Capturing the world with Photography, Painting and Drawing

Tamron SP 35-210mm f3.5-f4.2 – Classic lenses

Tarmon SP 35mm-210mm f3.5-4.2 Classic Lenses  Nigel Borrington

Tarmon SP 35mm-210mm f3.5-4.2
Classic Lenses
Nigel Borrington

Using classic Camera lenses

In the world of Digital photography it feels like a new bit of equipment is released almost every month, new Camera bodies, lenses, flash guns etc….

In the last few years however the image quality of digital cameras has begun to reach such high standards that its hard to see as bigger need than every before to keep upgrading your SLR camera body. I remember so clearly the day I first purchased a digital SLR, it was a Nikon D100, a body that was very closely based on the Nikon F80. I also remember reading sometime later that for a digital Camera to match the print size of 35mm film you would need 24 million pixels, a target that was reached sometime back in the Nikon range and surpassed with the 36mp Nikon D800.

Looking back at Film cameras, most of the end print size and quality came from the type of film you selected to use. The camera bodies themselves offered different levels of capture capabilities, some bodies offered all you needed to take landscape images while other more advanced bodies allowed you to capture fast action activities such as sports.

Once you had the camera body that you needed, for the type of photography you worked with, there was little need to upgrade until you had almost worked your camera into the ground.

Today in 2017, it is a very legitimate question to ask if at last after many years of the megapixel race, have we not now reached the point that you can purchase a camera body and keep it for life or until you finish it off by using it so much ?

What about Lenses ?


In the first years of digital SLR cameras it was not always possible to use all your old lenses with your new wonderful Digital body, Many Cameras would only for example allow you to use the latest Auto-focus lenses.

Over time the manufacturers started to launch bodies at the top end of their range that allowed you to use many older lenses including Manual focus lenses. Once this happened many photographers started to look backwards at the classic lens market, to workout what lenses from the past still offered great performance on modern cameras.

Personally I love using classic lenses and the Tarmon Sp 35mm-210mm F3.5-4.2, is one of the lenses I love using the most, produced by Tamron in Japan in the early 1980’s and only ended production in late 1987, it was available new well into the 1990’s.


This lens is one of the best made Zoom lenses of all time and even includes a Macro mode, offering a close focus of 11.8″ (0.3m), for a zoom lens this is very good. It is also very fast and falls into the professional level of F3.5 at 35mm to F4.2 at 210mm, on a current Digital slr with its low ISO noise this speed is excellent. It also has some amazing Lens flare that when used in video mode is amazing !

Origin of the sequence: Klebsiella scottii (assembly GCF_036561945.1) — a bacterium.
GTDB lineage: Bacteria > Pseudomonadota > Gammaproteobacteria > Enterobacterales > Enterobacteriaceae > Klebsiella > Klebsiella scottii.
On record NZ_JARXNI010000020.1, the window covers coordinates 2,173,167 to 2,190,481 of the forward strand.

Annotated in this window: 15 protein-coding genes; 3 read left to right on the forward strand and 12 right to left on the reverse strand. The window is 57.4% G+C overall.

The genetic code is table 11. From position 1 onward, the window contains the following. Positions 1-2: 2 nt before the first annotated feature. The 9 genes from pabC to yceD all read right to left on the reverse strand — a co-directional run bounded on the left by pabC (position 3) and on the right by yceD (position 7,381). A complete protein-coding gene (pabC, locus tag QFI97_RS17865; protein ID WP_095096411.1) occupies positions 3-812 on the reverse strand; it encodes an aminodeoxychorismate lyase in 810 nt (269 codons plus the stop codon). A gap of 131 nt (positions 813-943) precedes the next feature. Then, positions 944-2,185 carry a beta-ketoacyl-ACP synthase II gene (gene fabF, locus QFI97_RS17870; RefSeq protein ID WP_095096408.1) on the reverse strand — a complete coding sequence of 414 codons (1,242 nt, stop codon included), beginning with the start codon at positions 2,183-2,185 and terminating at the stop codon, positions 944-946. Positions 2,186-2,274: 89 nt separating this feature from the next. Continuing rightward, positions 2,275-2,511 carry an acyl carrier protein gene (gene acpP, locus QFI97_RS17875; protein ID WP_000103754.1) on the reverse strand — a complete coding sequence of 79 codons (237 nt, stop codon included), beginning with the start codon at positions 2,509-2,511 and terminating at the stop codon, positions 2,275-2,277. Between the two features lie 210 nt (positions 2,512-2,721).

For times when I can use manual focus and want a zoom lens that has a great focus distant range and is fast, I am more than happy to have this lens with me. Its sharp at all F-stops, feels just amazing to use and can take any kind of usage in any type of conditions.


I will let the images below do the rest of the talking here, its fair to say however that not all old camera equipment is outdated and not worth using anymore. Great Lenses like these ones, if looked after last for ever.

When new this lens would have cost top money and for a reason!

Lens Gallery








3 responses

  1. The only downside to the latest DSLRs that I can detect is their propensity to not last all that long. Probably due to the autofocus feature. Nikon D7000 for instance (which I own) has a life expectancy of only 150,000 cycles. Pretty sad if you’re taking hundreds of photos a month. As for my Nikkor 18-200mm zoom lens, it’s got a 5-year warranty, long past, and I do think it will last a lifetime. It is a truly superior lens.

    January 18, 2017 at 9:38 pm

    • Hi Alli πŸ™‚

      The 18-200 is a great lens, great and heavy bit of Glass πŸ™‚ πŸ™‚

      150,000 is just a guide , a lot of people read these figures on the net and think that if you pass these numbers your camera will fail soon after, truth is your shutter can fail well before or well after this number of shots and once your 2 years cover is up your on your own!!!

      Its still cheaper to fit a new shutter than get a new camera, The d7000 is a great Nikon πŸ™‚ its a keeper , IMO πŸ™‚ Just love it and use it, the day it dies sent it in to Nikon, here its free post, I bet it is there also !, they sent you a label for the box you send it in! they will give you a to fix cost free and you can say Yes or No!!

      From what I read its about $200 for a D7000 shutter , but 150,000 is still a lot of shots πŸ™‚ πŸ™‚ …..

      πŸ™‚ πŸ™‚

      January 18, 2017 at 9:54 pm

  2. I do dearly love my D7000 and plan to keep it for as long as possible. Interestingly it was defective right out of the box but I sent it to Nikon and they promptly fixed it. As for lenses, the 18-200 is definitely the most amazing piece of glass I have ever owned. Got it on the recommendation from a friend and he was so right! My second-best favorite is the Tamron 150-600 that I bought about a year and a half ago. I get great close ups without a tripod as long as I have something to prop myself up against. I’m sure folks who are stronger and steadier than I am can do it without any assistance whatsoever!

    January 19, 2017 at 3:28 am

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